Washington Institute For Defence & SecurityWashington Institute For Defence & SecurityWashington Institute For Defence & Security
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Ukrainian soldiers will begin training on the Panzerhaubitze 2000 howitzer in Germany next week, after the Dutch and German governments agreed to send 12 of the heavy weapons to the war.

The decision comes after extensive deliberation in Berlin about the extent of Germany’s military assistance to Ukraine. Previously, the administration of Chancellor Olaf Scholz was hesitant to give heavy weaponry, while key ministers from the ruling coalition parties were said to be more forward-thinking than Scholz.

The introduction of self-propelled howitzers follows the predicted logic of heightened warfare in Ukraine’s east, which Western observers have characterised as a battle of attrition via long-range gunfire.

German Defence Minister Christine Lambrecht described the quantity of howitzers to be supplied as “militarily reasonable” during a press conference in Slia, central Slovakia. She stated that seven will be drawn from Germany’s arsenal, rather than active Bundeswehr troops. The Dutch will supply five 155mm guns.

As Russian soldiers attempt to advance farther into eastern and southern Ukraine, heavy weaponry have already poured into the country. The Washington-based New Lines Institute for Strategy and Policy reported on May 3 that the Czech Republic and Poland had supplied variations of Soviet-era Grad multiple-launch rocket systems, citing open-source information. Furthermore, the United States, Estonia, the Czech Republic, Poland, and France have either pledged or provided howitzers, according to the think tank’s tally.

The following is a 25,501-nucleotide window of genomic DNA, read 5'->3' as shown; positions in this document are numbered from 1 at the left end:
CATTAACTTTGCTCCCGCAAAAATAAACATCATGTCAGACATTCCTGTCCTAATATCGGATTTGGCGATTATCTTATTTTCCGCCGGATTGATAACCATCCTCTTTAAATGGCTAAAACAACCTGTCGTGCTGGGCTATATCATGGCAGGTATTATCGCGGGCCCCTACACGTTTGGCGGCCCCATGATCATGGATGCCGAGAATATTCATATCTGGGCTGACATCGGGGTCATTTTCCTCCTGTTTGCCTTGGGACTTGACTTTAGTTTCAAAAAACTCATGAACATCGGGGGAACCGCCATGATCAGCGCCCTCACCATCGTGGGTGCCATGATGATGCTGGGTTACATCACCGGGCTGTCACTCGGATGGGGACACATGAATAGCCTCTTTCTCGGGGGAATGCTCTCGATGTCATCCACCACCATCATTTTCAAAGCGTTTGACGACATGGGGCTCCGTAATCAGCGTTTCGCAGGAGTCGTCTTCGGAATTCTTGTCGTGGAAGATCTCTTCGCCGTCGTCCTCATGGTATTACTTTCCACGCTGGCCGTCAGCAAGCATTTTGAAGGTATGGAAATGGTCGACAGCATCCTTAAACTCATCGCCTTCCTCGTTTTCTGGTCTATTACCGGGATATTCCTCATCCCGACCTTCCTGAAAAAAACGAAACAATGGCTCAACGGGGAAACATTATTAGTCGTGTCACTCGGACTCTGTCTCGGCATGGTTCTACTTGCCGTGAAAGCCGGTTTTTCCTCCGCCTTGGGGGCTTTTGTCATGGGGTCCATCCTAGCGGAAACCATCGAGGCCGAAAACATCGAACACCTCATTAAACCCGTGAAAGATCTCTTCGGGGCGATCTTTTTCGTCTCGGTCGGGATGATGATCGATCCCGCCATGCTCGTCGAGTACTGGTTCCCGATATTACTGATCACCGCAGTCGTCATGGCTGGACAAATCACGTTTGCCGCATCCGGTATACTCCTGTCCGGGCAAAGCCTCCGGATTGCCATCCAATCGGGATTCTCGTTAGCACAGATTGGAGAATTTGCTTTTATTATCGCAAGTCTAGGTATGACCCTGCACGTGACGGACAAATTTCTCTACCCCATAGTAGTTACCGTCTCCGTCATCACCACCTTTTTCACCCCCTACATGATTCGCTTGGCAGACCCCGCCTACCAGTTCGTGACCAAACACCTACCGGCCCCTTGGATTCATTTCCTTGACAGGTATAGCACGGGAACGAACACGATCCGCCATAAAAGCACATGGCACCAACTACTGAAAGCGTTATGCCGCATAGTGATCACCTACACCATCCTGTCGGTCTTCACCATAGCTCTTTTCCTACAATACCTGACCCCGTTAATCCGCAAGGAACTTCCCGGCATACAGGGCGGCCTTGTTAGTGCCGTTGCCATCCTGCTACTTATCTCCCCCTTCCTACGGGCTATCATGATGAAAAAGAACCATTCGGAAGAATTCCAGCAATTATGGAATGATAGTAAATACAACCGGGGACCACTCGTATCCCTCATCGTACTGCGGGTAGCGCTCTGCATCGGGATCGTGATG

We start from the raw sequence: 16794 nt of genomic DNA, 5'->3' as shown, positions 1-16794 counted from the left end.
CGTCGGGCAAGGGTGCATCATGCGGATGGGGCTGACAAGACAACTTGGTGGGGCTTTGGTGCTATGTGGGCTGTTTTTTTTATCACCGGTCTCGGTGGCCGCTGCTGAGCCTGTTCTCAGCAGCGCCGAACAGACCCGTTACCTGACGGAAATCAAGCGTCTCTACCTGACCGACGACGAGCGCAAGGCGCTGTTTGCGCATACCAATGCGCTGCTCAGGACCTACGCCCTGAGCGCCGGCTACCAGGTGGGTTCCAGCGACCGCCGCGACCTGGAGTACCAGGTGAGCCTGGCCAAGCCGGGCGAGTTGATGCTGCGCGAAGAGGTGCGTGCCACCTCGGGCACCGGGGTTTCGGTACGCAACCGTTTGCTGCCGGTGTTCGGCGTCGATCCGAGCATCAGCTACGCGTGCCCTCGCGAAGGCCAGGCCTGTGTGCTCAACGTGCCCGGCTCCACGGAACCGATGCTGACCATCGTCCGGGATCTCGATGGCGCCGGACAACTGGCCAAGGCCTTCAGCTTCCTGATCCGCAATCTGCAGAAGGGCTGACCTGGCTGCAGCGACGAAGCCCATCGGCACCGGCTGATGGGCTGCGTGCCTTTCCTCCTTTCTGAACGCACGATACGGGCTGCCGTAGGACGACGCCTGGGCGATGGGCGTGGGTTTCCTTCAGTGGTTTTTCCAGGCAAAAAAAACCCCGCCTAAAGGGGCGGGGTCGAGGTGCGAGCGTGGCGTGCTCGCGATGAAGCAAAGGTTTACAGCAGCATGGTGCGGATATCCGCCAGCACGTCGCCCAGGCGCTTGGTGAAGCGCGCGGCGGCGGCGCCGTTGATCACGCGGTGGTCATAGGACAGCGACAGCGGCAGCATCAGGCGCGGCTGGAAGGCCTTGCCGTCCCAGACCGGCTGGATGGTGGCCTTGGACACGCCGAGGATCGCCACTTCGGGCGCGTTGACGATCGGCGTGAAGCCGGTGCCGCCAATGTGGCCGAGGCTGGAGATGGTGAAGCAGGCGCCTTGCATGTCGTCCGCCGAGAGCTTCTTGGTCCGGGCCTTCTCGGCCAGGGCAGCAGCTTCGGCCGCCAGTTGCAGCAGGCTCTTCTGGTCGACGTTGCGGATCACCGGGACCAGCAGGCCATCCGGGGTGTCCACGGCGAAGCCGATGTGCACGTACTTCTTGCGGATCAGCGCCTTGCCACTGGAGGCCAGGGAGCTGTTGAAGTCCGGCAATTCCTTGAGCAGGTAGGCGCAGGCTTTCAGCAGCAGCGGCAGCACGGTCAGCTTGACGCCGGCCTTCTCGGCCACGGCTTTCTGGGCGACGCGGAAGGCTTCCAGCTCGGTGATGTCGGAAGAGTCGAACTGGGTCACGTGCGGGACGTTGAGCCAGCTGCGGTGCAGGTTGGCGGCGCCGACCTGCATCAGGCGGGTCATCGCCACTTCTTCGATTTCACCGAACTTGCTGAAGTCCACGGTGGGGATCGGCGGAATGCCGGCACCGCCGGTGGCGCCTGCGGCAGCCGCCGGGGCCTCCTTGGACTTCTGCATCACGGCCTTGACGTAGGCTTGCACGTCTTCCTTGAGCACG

So far, heavy weapons given has been a mix of Warsaw Pact and modern Western technology. The latter, like the Panzerhaubitze 2000, offer larger ranges and higher rates of fire, perhaps giving Ukrainian troops an advantage in resisting Russian incursions as well as regaining Ukrainian land.

Lambrecht and her Dutch and Slovakian colleagues, Kajsa Ollongren and Jaroslav Na, met in Slia on Friday to explore a collaborative attempt to station Patriot air defense troops there. The purpose, they claim, is to secure NATO’s eastern front while the war in neighboring Ukraine rages on.

The Dutch and German armed services each supplied a Patriot battalion for a six-month period, with American assistance.

According to a German military website, the Patriot system can intercept missiles or planes at a range of up to 45 miles. To prevent interference with civilian infrastructure, the system’s strong radar used for identifying and tracking targets would be positioned in a rather suboptimal position at a somewhat low altitude in its present Slovakian deployment, Na said.

He emphasized that this is because the country is still officially at peace. If that changes, the sensor may be relocated to higher elevation, he says, adding that the existing design will still provide enough performance.


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